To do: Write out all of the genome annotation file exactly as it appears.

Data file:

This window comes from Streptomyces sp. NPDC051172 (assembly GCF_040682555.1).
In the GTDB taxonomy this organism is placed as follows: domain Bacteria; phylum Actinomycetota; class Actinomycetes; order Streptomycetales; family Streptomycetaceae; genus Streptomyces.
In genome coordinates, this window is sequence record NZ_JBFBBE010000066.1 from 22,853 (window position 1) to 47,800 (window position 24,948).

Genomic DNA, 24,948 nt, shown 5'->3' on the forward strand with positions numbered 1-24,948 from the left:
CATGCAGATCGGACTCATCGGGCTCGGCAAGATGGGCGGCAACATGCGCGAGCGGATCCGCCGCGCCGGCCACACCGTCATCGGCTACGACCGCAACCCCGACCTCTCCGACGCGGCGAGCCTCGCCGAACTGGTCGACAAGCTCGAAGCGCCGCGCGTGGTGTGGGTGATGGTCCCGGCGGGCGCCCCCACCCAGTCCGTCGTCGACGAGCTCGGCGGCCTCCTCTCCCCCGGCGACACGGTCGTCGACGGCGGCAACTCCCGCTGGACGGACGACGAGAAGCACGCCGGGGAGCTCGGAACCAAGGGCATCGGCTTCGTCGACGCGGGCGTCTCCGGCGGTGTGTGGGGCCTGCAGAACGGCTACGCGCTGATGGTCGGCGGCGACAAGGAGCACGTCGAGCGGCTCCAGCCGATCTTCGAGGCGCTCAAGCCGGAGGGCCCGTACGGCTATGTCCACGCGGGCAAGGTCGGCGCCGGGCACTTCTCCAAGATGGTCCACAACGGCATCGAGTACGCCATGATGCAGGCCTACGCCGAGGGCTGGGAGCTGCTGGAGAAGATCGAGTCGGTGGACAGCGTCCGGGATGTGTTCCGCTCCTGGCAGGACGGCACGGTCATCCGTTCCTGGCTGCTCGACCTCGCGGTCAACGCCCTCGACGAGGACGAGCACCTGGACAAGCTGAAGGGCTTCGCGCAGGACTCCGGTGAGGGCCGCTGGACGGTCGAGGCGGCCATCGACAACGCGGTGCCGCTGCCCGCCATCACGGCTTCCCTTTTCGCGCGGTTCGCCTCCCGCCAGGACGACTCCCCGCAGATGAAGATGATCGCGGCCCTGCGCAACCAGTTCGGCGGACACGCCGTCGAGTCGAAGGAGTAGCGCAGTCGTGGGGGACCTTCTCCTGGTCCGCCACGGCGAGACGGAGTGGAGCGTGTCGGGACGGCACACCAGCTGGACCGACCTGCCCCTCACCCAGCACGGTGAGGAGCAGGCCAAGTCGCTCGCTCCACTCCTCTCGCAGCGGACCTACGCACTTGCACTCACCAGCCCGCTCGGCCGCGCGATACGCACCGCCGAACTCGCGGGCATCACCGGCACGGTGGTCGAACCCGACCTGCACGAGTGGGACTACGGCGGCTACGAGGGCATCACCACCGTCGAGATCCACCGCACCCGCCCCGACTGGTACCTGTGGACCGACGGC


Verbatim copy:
This window comes from Streptomyces sp. NPDC051172 (assembly GCF_040682555.1).
In the GTDB taxonomy this organism is placed as follows: domain Bacteria; phylum Actinomycetota; class Actinomycetes; order Streptomycetales; family Streptomycetaceae; genus Streptomyces.
In genome coordinates, this window is sequence record NZ_JBFBBE010000066.1 from 22,853 (window position 1) to 47,800 (window position 24,948).

Genomic DNA, 24,948 nt, shown 5'->3' on the forward strand with positions numbered 1-24,948 from the left:
CATGCAGATCGGACTCATCGGGCTCGGCAAGATGGGCGGCAACATGCGCGAGCGGATCCGCCGCGCCGGCCACACCGTCATCGGCTACGACCGCAACCCCGACCTCTCCGACGCGGCGAGCCTCGCCGAACTGGTCGACAAGCTCGAAGCGCCGCGCGTGGTGTGGGTGATGGTCCCGGCGGGCGCCCCCACCCAGTCCGTCGTCGACGAGCTCGGCGGCCTCCTCTCCCCCGGCGACACGGTCGTCGACGGCGGCAACTCCCGCTGGACGGACGACGAGAAGCACGCCGGGGAGCTCGGAACCAAGGGCATCGGCTTCGTCGACGCGGGCGTCTCCGGCGGTGTGTGGGGCCTGCAGAACGGCTACGCGCTGATGGTCGGCGGCGACAAGGAGCACGTCGAGCGGCTCCAGCCGATCTTCGAGGCGCTCAAGCCGGAGGGCCCGTACGGCTATGTCCACGCGGGCAAGGTCGGCGCCGGGCACTTCTCCAAGATGGTCCACAACGGCATCGAGTACGCCATGATGCAGGCCTACGCCGAGGGCTGGGAGCTGCTGGAGAAGATCGAGTCGGTGGACAGCGTCCGGGATGTGTTCCGCTCCTGGCAGGACGGCACGGTCATCCGTTCCTGGCTGCTCGACCTCGCGGTCAACGCCCTCGACGAGGACGAGCACCTGGACAAGCTGAAGGGCTTCGCGCAGGACTCCGGTGAGGGCCGCTGGACGGTCGAGGCGGCCATCGACAACGCGGTGCCGCTGCCCGCCATCACGGCTTCCCTTTTCGCGCGGTTCGCCTCCCGCCAGGACGACTCCCCGCAGATGAAGATGATCGCGGCCCTGCGCAACCAGTTCGGCGGACACGCCGTCGAGTCGAAGGAGTAGCGCAGTCGTGGGGGACCTTCTCCTGGTCCGCCACGGCGAGACGGAGTGGAGCGTGTCGGGACGGCACACCAGCTGGACCGACCTGCCCCTCACCCAGCACGGTGAGGAGCAGGCCAAGTCGCTCGCTCCACTCCTCTCGCAGCGGACCTACGCACTTGCACTCACCAGCCCGCTCGGCCGCGCGATACGCACCGCCGAACTCGCGGGCATCACCGGCACGGTGGTCGAACCCGACCTGCACGAGTGGGACTACGGCGGCTACGAGGGCATCACCACCGTCGAGATCCACCGCACCCGCCCCGACTGGTACCTGTGGACCGACGGC